North Korea accepts South Korea's offer, will meet for peace talks

North Korea accepted South Korea's proposal for official talks, in what will be the first high-level contact between the two countries in more than two years, CNN reported Friday.

The acceptance came hours after the United States and South Korea delayed military exercises that were being conducted in the wake of a deadlock over North Korea's nuclear and missile programs, Reuters reported.

The person-to-person talks will be Tuesday -- one day after North Korean leader Kim Jong Un's birthday -- at the Peace House, located on the South Korean side of the truce village of Panmunjom in the Demilitarized Zone between the two nations, South Korean Unification Ministry spokesman Baik Tae-hyun said.

The spokesman said the two sides agreed to work on the details of the talks "through the exchange of documents," and added the agenda items of the talks will be "issues related to improving inter-Korean relationships. including the Pyeongchang (Winter) Olympic Games."

Baik added he understands that "the North Korean side is also scheduled to have talks with the IOC (International Olympic Committee) next week."

When asked whether hotlines will be open on the weekend, he said he expected they would, as time to prepare for the first face-to-face meeting in over two years was running short.

The last high-level talks between the two countries took place in a deputy ministerial meeting in December 2015, at the jointly-run Kaesong industrial zone in North Korea.

The announcement of talks comes on the heels of other signs of nascent rapprochement between the two rivals.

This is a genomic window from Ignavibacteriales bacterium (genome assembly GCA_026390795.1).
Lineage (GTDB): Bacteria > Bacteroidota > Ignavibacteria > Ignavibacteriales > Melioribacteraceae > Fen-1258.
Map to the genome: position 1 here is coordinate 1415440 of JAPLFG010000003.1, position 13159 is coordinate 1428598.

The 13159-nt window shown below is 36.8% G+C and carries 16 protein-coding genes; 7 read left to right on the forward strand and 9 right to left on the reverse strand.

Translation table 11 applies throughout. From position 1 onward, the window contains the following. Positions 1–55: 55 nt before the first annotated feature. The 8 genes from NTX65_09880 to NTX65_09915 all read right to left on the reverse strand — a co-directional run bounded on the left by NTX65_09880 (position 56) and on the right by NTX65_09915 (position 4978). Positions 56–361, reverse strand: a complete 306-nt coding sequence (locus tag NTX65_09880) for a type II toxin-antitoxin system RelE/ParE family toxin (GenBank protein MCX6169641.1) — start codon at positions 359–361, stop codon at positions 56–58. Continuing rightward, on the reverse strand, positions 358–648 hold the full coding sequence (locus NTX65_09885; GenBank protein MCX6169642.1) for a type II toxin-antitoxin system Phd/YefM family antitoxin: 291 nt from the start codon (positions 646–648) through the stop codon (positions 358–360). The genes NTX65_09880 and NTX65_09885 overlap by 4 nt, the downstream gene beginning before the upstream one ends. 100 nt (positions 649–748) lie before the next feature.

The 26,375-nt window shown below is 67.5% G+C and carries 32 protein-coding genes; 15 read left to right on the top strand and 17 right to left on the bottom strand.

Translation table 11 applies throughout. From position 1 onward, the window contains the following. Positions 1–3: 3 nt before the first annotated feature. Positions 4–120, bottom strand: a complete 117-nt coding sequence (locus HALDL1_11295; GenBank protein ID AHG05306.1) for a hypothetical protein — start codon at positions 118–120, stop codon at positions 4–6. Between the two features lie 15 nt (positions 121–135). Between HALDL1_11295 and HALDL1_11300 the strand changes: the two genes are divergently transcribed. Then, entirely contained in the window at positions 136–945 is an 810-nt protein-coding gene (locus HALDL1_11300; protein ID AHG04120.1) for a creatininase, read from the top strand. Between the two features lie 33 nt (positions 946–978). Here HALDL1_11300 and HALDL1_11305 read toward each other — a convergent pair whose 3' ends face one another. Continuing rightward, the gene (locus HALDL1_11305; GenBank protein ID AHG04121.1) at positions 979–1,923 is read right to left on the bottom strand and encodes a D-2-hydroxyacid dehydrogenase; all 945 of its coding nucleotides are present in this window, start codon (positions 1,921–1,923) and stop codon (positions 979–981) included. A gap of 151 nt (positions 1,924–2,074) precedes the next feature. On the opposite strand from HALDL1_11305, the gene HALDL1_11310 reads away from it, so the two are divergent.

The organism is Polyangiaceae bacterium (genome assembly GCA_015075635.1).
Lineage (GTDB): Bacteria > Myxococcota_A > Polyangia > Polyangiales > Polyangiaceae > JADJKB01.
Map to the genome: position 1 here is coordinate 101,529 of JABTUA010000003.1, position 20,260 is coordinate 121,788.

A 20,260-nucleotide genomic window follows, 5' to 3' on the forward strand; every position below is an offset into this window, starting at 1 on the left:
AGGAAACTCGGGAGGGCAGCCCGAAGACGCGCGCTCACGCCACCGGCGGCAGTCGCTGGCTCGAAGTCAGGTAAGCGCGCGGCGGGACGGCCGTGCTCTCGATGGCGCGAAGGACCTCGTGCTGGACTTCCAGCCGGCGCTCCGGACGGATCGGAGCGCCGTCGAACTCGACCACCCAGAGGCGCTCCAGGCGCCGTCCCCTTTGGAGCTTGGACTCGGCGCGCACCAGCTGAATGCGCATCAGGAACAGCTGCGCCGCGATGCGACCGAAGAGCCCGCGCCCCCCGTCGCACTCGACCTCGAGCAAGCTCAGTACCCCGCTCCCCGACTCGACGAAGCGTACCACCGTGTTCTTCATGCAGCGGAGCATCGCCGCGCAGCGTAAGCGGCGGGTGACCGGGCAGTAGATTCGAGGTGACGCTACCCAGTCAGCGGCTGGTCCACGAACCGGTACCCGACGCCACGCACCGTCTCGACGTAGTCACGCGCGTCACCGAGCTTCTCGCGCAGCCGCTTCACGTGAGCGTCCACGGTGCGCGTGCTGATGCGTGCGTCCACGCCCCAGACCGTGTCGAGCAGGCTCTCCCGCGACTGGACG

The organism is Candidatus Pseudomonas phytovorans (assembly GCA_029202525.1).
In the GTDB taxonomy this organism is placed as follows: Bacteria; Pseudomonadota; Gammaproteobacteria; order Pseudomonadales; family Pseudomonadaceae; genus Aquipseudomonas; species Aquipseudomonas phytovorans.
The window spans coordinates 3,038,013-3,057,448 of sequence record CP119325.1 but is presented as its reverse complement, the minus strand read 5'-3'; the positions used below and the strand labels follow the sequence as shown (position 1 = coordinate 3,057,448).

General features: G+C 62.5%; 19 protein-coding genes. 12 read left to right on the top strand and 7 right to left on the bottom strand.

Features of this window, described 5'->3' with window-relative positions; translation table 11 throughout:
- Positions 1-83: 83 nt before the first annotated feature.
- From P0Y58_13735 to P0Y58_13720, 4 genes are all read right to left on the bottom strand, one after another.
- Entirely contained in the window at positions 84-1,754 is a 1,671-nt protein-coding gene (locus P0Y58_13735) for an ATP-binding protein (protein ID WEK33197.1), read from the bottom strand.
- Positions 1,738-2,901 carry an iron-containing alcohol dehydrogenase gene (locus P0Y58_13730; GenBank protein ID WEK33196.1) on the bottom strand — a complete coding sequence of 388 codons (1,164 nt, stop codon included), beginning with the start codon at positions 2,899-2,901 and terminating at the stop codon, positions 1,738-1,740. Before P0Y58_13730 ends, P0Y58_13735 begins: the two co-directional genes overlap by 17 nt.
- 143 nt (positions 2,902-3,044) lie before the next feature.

In recent days a hotline between Seoul and Pyongyang, which had remained unused for two years, rang once again, in what has been widely regarded as a major diplomatic breakthrough, CNN reported. At least five calls have been placed through the cross-border channel since.

Contact between the two Koreas was initiated after North Korean leader Kim Jong Un expressed hope during his annual New Year's Day address that a North Korean delegation might participate in next month's Winter Games in Pyeongchang, South Korea.

Two North Korea athletes, the figure skaters Ryom Tae-Ok and Kim Ju-sik, have qualified for the Games but missed the registration deadline, CNN reported.

But Kim did not change his position on the issue of nuclear weapons, Reuters reported.

President Donald Trump and his South Korean counterpart, Moon Jae-in, announced Thursday that annual large-scale military drills would now take place after the Olympics.

During the annual address, Kim also expressed a desire for a peaceful resolution to the decades-old conflict with South Korea. The Korean War ended in an armistice in 1953, meaning that the two nations are technically still at war.